Like so many other startups, AbbeyPost grew out of a personal pain. Founder Cynthia Schames had become fed up with the lack of stylish plus-size clothing available to her.
“I was having the hardest time finding clothes. I live in New York,” Schames says. “If I can’t find stuff to wear, where is everyone else shopping?”
AbbeyPost, which launched in January, is an online marketplace for plus size clothing from designers and independent boutiques. Schames explained that while there are great boutiques around the country that carry quality designs for plus size women, they’re only great for locals. The aim for AbbeyPost is to become, like Etsy, a large-scale, inclusive discovery forum that gives women more options than they might find on their own.
The target audience is the “Pinterest mom.” She’s in her thirties to early fifties, Schames says: most likely a mother, and she leads a busy life, regardless of whether or not she works.
The company is almost entirely bootstrapped for now, having received one small angel investment of $25,000. They are now looking to raise a seed round of about $350,000, Schames says, in order to make additional hires and build a native mobile app.
As will happen with any marketplace that has yet to hit its stride, the product listings are still a mix of professional lookbook shots and low-fi, stretched-out images. The lingerie category, for instance, errs on the side of the latter, while curated collections float the better quality photos to the top.
While AbbeyPost is still working on building up its density of sellers, Schames has plans for the site that go beyond a simple marketplace.
Because sizing can be so inconsistent between brands, AbbeyPost is developing a feature that uses a 3D body scan of the woman to make fit recommendations based on her exact measurements. A user takes two webcam photos of herself — one from the front, one from the side — which helps the tool’s algorithm generate numerous data points on her unique shape. Those images are immediately discarded, Schames noted, and they aren’t used to generate an avatar.
The scan gathers over 115 data points on the body, and, when done correctly, the measurements can be accurate to within a quarter-inch.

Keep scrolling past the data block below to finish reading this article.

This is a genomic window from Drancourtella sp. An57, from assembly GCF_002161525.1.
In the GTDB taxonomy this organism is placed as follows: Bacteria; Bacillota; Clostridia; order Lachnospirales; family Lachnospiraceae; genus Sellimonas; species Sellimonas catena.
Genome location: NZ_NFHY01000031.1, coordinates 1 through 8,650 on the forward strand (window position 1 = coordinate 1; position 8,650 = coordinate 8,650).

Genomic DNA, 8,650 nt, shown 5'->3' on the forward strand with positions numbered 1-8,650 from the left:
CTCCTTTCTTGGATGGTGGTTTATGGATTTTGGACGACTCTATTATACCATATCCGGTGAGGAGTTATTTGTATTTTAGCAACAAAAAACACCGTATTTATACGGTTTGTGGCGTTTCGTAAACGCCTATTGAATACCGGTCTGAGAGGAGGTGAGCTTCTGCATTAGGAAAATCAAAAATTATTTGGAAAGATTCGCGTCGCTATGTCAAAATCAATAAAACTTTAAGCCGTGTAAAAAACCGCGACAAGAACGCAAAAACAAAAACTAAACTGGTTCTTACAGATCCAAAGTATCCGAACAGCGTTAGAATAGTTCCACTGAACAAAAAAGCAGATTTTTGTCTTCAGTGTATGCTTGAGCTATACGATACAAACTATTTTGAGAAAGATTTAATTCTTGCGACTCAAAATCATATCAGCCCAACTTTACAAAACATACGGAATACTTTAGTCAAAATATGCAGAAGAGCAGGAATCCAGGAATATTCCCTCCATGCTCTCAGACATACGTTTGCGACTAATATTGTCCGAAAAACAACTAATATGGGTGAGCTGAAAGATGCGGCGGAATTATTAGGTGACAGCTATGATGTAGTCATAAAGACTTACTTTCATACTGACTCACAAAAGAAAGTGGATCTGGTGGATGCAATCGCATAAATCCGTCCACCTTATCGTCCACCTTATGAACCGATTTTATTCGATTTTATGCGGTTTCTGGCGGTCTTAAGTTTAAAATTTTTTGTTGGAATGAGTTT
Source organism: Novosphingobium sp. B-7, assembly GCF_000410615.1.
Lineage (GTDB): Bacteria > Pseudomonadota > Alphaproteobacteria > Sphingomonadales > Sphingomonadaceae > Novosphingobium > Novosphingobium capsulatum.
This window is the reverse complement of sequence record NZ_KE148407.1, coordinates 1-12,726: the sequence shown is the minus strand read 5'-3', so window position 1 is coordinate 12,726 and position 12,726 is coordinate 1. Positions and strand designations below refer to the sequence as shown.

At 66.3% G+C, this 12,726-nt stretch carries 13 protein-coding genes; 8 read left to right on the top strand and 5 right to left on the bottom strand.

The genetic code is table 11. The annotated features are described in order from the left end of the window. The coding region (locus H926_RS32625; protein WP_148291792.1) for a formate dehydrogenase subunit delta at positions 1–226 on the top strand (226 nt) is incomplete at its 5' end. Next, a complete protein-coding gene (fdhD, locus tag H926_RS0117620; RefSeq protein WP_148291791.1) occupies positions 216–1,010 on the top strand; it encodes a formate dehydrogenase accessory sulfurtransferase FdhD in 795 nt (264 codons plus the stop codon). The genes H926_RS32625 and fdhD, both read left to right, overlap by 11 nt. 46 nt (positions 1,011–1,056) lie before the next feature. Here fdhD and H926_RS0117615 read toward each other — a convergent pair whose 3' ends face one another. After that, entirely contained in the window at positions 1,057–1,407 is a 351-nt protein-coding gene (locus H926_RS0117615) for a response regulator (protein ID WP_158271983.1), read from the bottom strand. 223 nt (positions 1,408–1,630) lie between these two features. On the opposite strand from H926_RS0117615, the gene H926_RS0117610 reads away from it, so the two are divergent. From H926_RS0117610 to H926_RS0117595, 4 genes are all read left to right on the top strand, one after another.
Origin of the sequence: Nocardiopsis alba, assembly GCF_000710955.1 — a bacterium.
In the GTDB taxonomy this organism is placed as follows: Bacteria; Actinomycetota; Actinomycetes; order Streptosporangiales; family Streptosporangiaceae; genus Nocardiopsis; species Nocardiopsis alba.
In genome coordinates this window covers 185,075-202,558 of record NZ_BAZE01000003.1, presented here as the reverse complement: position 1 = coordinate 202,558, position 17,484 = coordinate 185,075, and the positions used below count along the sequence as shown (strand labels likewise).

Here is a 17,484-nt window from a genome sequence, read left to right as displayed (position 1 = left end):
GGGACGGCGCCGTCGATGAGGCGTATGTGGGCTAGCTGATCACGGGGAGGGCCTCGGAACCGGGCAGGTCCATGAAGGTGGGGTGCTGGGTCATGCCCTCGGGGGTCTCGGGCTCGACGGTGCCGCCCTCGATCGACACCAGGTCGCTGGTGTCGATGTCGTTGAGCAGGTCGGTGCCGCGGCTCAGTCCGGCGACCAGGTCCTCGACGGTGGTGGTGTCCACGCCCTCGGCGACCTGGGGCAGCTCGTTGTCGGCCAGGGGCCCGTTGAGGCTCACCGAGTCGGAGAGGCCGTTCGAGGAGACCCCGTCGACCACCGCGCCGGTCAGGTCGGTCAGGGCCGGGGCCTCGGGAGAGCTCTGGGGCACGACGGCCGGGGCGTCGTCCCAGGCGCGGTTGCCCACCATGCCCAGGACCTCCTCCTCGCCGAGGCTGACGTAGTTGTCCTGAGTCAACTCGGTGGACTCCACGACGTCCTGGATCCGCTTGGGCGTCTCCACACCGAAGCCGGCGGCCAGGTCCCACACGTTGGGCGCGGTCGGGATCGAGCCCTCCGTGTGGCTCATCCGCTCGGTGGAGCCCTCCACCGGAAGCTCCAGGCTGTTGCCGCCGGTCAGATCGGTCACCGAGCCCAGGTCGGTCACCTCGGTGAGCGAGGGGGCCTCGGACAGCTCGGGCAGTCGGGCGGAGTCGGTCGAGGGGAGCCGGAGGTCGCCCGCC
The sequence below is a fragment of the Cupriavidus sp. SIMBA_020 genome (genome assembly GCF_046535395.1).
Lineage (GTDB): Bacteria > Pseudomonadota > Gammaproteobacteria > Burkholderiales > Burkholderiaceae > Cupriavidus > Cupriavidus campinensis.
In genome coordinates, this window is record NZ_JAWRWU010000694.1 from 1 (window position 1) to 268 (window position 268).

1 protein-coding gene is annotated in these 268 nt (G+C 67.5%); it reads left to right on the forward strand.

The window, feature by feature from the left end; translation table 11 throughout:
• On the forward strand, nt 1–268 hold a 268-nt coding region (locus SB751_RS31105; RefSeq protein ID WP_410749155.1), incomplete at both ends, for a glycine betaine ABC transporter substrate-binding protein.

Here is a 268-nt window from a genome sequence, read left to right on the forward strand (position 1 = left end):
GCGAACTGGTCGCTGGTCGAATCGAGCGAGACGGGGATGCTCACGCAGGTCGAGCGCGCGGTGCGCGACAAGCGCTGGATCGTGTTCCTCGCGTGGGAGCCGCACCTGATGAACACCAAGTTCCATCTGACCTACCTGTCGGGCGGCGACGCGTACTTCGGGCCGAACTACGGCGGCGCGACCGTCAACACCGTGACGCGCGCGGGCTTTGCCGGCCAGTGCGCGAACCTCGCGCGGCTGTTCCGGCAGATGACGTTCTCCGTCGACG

“We quickly and accurately get sizing information that becomes a permanent and persistent profile so we know what size she is and her measurements every time,” Schames says.
The longer-term vision for AbbeyPost’s body-scanning tech is to build a custom apparel brand that uses those data points to create digital patterns tailor-made for each individual woman. It’s a big goal, and Schames says it wouldn’t launch any time in the near future. But the team thinks they have worked out a supply chain that allows them to turn around an order in fewer than three weeks.
Creating a plus-size pattern doesn’t simply mean scaling a straight size proportionally, Schames says, because a woman’s curves become more exaggerated as s
he goes up in size. Small differences between women’s shapes become clearer, making it harder to fit more women into one standard size. The appeal of custom clothing begins to make sense then.
“Ultimately, what we really are is a social e-commerce platform, brand, and data platform,” she says.
That last bit — data — means widgetizing AbbeyPost’s fit formula out to retailers so that shoppers can determine the best size for them for any given brand. Again, that’s about a year out, Schames says.
AbbeyPost is interesting for its technology. More important, though, is the stance it takes with regard to plus-size women and fashion. With AbbeyPost, Schames is also hoping to make a dent in a retail culture that treats plus size shoppers as second-class citizens.
The site has an internal social network, in which users can post photos of themselves in their new outfits. It’s like an image review, Schames says, but the focus is less on the product and more on engaging the individual. Plus-size women often miss out on the social aspects of shopping, whether they’re going out with their straight size peers or shopping online.
“Shopping is inherently a really social activity. If you’re the fat girl in the group, you don’t really have that opportunity. You stand in the corner going, ‘Where are the earrings? Because that will fit me.’ That sucks,” Schames says.
While AbbeyPost is out to cultivate a body positive culture online, plus-size fashion has in recent years seen a shift toward e-commerce — and not in a good way. Old Navy yanked its plus-size options from stores in 2007 to feature them as online exclusives, while Saks removed Salon Z from its flagship store in 2011. Target, Schames says, has also been pushing more and more of their plus-size items online.
“We already know by their admission that some retailers don’t want fat people in their stores. Abercrombie & Fitch. Lululemon,” she continued. “There may be an element of that. It [the decision to move plus size online] may come down to simple economics of sales per square foot, but that stretches credibility because a majority of women are plus size or above.”
A bright spot in the startup world is Rent the Runway’s recent addition of plus sizes to their dress rental offerings, which required convincing straight size designers like Carmen Marc Valvo, Badgley Mischka, and Theia to create equally beautiful designs for the plus-size shopper.
Recognizing that vast, underserved market is one of the smartest things Rent the Runway has done to date, and to ignore the plus size shopper is just bad business. And, as Tim Gunn pointed out, to then serve her only unattractive options is plain insulting.
“Nobody’s being honest with this consumer, and nobody’s encouraging her to own where and when and how she is. And I think that’s part of my job,” Schames says. “One of the things we really like to say at AbbeyPost is that at AbbeyPost, we love who you are. And we mean it.”
[Images: Henry S. Dziekan III for Fashion Law Institute, Rent the Runway]